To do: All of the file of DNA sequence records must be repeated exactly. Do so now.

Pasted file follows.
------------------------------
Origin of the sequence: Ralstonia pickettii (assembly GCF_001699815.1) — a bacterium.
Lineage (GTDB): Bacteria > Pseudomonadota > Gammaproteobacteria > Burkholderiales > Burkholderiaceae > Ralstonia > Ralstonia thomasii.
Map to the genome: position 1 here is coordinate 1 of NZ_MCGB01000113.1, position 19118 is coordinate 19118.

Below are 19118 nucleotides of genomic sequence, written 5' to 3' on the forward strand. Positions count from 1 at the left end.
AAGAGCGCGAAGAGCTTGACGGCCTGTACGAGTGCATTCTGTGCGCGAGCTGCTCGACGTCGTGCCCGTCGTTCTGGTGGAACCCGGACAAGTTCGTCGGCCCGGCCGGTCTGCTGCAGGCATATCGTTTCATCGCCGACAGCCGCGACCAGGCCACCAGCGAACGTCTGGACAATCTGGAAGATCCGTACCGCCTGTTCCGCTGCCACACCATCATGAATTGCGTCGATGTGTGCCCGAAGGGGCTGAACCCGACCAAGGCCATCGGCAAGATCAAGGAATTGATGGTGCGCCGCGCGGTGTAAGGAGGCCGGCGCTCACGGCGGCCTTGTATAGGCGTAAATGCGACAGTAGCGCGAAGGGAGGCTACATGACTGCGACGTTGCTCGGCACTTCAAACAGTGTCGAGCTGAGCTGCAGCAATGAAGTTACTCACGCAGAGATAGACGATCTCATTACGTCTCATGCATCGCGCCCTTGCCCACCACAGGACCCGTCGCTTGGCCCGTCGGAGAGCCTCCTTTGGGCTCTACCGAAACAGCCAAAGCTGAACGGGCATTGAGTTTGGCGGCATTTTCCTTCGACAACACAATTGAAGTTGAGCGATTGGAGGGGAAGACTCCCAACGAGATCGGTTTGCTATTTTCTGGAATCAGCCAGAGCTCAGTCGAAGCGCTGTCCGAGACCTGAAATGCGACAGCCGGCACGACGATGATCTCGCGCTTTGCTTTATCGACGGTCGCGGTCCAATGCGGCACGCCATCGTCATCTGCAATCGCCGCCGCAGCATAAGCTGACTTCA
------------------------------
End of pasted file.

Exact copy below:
Origin of the sequence: Ralstonia pickettii (assembly GCF_001699815.1) — a bacterium.
Lineage (GTDB): Bacteria > Pseudomonadota > Gammaproteobacteria > Burkholderiales > Burkholderiaceae > Ralstonia > Ralstonia thomasii.
Map to the genome: position 1 here is coordinate 1 of NZ_MCGB01000113.1, position 19118 is coordinate 19118.

Below are 19118 nucleotides of genomic sequence, written 5' to 3' on the forward strand. Positions count from 1 at the left end.
AAGAGCGCGAAGAGCTTGACGGCCTGTACGAGTGCATTCTGTGCGCGAGCTGCTCGACGTCGTGCCCGTCGTTCTGGTGGAACCCGGACAAGTTCGTCGGCCCGGCCGGTCTGCTGCAGGCATATCGTTTCATCGCCGACAGCCGCGACCAGGCCACCAGCGAACGTCTGGACAATCTGGAAGATCCGTACCGCCTGTTCCGCTGCCACACCATCATGAATTGCGTCGATGTGTGCCCGAAGGGGCTGAACCCGACCAAGGCCATCGGCAAGATCAAGGAATTGATGGTGCGCCGCGCGGTGTAAGGAGGCCGGCGCTCACGGCGGCCTTGTATAGGCGTAAATGCGACAGTAGCGCGAAGGGAGGCTACATGACTGCGACGTTGCTCGGCACTTCAAACAGTGTCGAGCTGAGCTGCAGCAATGAAGTTACTCACGCAGAGATAGACGATCTCATTACGTCTCATGCATCGCGCCCTTGCCCACCACAGGACCCGTCGCTTGGCCCGTCGGAGAGCCTCCTTTGGGCTCTACCGAAACAGCCAAAGCTGAACGGGCATTGAGTTTGGCGGCATTTTCCTTCGACAACACAATTGAAGTTGAGCGATTGGAGGGGAAGACTCCCAACGAGATCGGTTTGCTATTTTCTGGAATCAGCCAGAGCTCAGTCGAAGCGCTGTCCGAGACCTGAAATGCGACAGCCGGCACGACGATGATCTCGCGCTTTGCTTTATCGACGGTCGCGGTCCAATGCGGCACGCCATCGTCATCTGCAATCGCCGCCGCAGCATAAGCTGACTTCA